It’s not often that a merger between two companies engenders such strong reactions from the buying public, but if investors thought the Alaska Airlines purchase of Virgin America was big news, the airborne adherents of Virgin are wringing their hands in anxiety over what might happen to the carrier that offered a distinctly different way to fly than most of its American competitors.
As one 29-year-old Silicon Valley marketing manager and former frequent Virgin flyer told The New York Times: “I think of [Virgin] as a young, hip airline. Alaska is more of a friendly aunt.”
Virgin loyalists are unlikely to get any help from regulators in saving their grounded carrier. Seeking Alpha explained that while any mention of airline mergers might justifiably conjure up images of antitrust suits and price collusions, the Alaska-Virgin consolidation doesn’t smack of anything illegal. In fact, the addition of Virgin’s routes to Alaska will boost the latter’s share of the nationwide air travel market by a mere 1.5 percent. While this is enough to push Alaska, now at a total of 6.5 percent market share, over JetBlue (6 percent), the larger carriers of American, Delta, Southwest and United all boast figures in the high teens to the low twenties. Moreover, every former Virgin route now flown by Alaska has at least one other airline servicing the included airports.
So, with Virgin locked up in Alaska’s clutches so tightly that even Richard Branson had to post a breakup letter on the Virgin Group blog, should the airline’s old supporters — as well as everyone else in the friendly skies — lament the loss of the British-based airline in American airspace?
It really depends on how passengers view the entire experience of “discount airlines.” First off, it pays to note that, despite the national pastime that is complaining about airports and air travel, average domestic fares are lower today than they have been in more than half a decade. According to the Bureau of Transportation Statistics, Q3 2015 saw the average air fare — admittedly a wide-ranging figure — fall to $372, a 3.5 percent dip from the previous quarter and a 6.2 percent slide compared to Q3 2014. The number represents the lowest average domestic fare since 2010, adjusted for inflation.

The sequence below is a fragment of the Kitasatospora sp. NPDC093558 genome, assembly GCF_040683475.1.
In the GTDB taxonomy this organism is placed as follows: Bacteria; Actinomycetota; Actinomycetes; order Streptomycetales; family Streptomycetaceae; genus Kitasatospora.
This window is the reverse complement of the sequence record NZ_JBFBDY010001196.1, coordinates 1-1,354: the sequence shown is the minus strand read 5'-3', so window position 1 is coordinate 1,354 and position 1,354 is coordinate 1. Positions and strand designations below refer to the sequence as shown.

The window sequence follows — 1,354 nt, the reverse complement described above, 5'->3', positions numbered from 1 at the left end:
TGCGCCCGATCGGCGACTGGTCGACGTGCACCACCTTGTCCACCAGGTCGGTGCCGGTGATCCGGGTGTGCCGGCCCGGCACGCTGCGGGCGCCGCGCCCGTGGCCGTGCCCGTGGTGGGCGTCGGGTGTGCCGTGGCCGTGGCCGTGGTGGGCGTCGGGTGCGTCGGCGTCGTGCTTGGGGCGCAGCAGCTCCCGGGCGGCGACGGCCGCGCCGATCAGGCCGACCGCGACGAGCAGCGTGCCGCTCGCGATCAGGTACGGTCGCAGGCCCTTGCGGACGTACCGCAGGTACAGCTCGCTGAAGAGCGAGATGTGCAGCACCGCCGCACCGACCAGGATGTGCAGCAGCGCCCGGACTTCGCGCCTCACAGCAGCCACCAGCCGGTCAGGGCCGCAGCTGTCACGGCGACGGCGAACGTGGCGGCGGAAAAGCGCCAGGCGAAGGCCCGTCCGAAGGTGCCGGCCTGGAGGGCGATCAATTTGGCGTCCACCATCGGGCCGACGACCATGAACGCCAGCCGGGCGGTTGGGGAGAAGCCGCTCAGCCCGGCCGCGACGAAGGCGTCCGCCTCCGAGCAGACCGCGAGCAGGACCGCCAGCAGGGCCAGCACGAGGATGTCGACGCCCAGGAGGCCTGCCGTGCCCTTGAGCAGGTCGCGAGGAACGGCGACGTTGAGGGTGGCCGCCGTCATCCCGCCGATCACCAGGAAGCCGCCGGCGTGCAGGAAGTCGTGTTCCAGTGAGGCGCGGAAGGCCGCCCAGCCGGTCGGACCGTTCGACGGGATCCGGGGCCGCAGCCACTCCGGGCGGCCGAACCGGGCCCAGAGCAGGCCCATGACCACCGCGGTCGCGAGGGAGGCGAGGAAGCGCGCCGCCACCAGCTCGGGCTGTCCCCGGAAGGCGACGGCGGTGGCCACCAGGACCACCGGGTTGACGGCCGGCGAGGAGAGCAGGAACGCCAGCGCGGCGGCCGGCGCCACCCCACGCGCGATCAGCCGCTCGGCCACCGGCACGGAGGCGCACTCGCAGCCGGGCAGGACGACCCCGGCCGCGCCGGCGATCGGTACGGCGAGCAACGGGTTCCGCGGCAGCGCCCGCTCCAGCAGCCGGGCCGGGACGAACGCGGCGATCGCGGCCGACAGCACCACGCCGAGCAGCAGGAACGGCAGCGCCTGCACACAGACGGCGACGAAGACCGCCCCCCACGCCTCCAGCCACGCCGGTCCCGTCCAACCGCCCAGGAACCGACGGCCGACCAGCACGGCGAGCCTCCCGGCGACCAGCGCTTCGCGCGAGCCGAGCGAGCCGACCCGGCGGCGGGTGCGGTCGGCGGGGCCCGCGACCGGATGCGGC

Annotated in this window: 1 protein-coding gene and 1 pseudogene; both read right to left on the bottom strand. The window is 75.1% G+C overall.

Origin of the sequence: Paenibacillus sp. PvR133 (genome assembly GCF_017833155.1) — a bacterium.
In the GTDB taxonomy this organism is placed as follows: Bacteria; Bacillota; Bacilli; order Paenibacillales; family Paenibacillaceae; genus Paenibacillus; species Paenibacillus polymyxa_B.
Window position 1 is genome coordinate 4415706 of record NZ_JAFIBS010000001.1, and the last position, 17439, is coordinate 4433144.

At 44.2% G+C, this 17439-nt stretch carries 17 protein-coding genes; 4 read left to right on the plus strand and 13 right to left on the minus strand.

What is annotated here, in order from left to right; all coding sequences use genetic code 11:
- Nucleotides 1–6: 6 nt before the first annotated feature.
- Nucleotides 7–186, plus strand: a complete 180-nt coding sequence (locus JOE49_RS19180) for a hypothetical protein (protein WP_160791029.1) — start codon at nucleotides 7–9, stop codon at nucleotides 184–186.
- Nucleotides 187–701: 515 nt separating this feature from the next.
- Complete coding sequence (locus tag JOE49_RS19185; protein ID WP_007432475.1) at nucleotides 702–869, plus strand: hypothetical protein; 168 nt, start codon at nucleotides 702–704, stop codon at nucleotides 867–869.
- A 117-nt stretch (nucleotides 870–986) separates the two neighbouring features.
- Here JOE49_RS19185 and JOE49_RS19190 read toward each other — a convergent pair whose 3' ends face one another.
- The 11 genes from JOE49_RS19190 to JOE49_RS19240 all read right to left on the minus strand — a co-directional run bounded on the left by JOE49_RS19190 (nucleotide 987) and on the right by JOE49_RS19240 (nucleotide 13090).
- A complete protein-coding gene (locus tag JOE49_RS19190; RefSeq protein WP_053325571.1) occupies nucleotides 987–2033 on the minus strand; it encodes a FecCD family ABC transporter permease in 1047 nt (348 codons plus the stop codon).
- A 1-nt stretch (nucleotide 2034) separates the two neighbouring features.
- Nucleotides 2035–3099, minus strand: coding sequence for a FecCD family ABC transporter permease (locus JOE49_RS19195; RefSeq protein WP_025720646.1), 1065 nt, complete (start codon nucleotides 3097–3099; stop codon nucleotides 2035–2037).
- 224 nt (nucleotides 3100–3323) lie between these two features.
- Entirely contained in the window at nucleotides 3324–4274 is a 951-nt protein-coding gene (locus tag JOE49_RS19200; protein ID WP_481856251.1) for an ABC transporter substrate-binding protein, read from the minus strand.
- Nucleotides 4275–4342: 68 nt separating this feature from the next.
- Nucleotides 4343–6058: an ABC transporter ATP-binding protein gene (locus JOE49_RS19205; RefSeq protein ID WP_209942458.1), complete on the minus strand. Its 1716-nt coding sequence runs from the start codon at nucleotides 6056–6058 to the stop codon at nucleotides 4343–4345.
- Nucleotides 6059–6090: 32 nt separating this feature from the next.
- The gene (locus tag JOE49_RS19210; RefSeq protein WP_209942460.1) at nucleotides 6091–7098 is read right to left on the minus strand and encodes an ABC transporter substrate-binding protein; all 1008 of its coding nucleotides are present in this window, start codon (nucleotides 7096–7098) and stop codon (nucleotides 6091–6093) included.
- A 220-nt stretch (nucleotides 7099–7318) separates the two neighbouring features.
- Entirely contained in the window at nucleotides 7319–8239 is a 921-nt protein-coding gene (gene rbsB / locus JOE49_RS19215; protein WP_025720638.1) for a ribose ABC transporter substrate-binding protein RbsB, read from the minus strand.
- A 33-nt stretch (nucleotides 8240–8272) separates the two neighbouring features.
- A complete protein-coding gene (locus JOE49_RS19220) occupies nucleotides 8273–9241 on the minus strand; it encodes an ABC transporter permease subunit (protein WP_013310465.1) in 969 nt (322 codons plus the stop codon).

But low prices don’t automatically mean customers are delighted to pay them for whatever experience they get. Virgin America was far from offering the lowest domestic fares on the continent. That “honor” may go to Spirit Airlines and its average fare of about $67 as of Nov. 2015, but for the value offered, none bested Virgin. Wichita State University’s Airline Quality Rating report found that the airline outperformed all its domestic competitors in minimizing lost luggage and avoiding delays, cancellations, oversold flights and customer-provided complaints.
What airline was ranked the worst? Spirit, the one that offers customers the lowest average rate they could possibly find and ostensibly want.
Dean E. Headley, associate professor of marketing at Wichita State and co-author of the report, told The Boston Globe that Spirit’s low score might point to a major misconception about discount air travel in the U.S. While Europe is nearly choked with carriers that go from port to port without offering as much as a salty snack or a bottle of water to consumers as a way to eliminate free services and keep costs down, American passengers may not be ready for the lack of amenities and downright predatory fees that come with so-called discount airfare.
“Spirit takes a hit in the complaint category because people don’t really know much about them,” Headley told The Boston Globe. “Consumers shop on price, but then, they’re nickeled and dimed when they get to the airport so they complain in record numbers. Spirit doesn’t make it particularly clear you’re going to pay for everything.”
Frequent Virgin flyers have plenty to fear if they’re worried first and foremost about the look and feel of their favorite carrier rising above the clouds, never to be seen again. But if their anxiety causes Alaska to take some heat for eliminating Virgin America’s low-cost, long-haul flights, it’s not exactly clear that they’d be happier paying for dirt-cheap fares and paying more out of pocket for the type of customer service that Alaska Airline’s newest subsidiary made its name off of.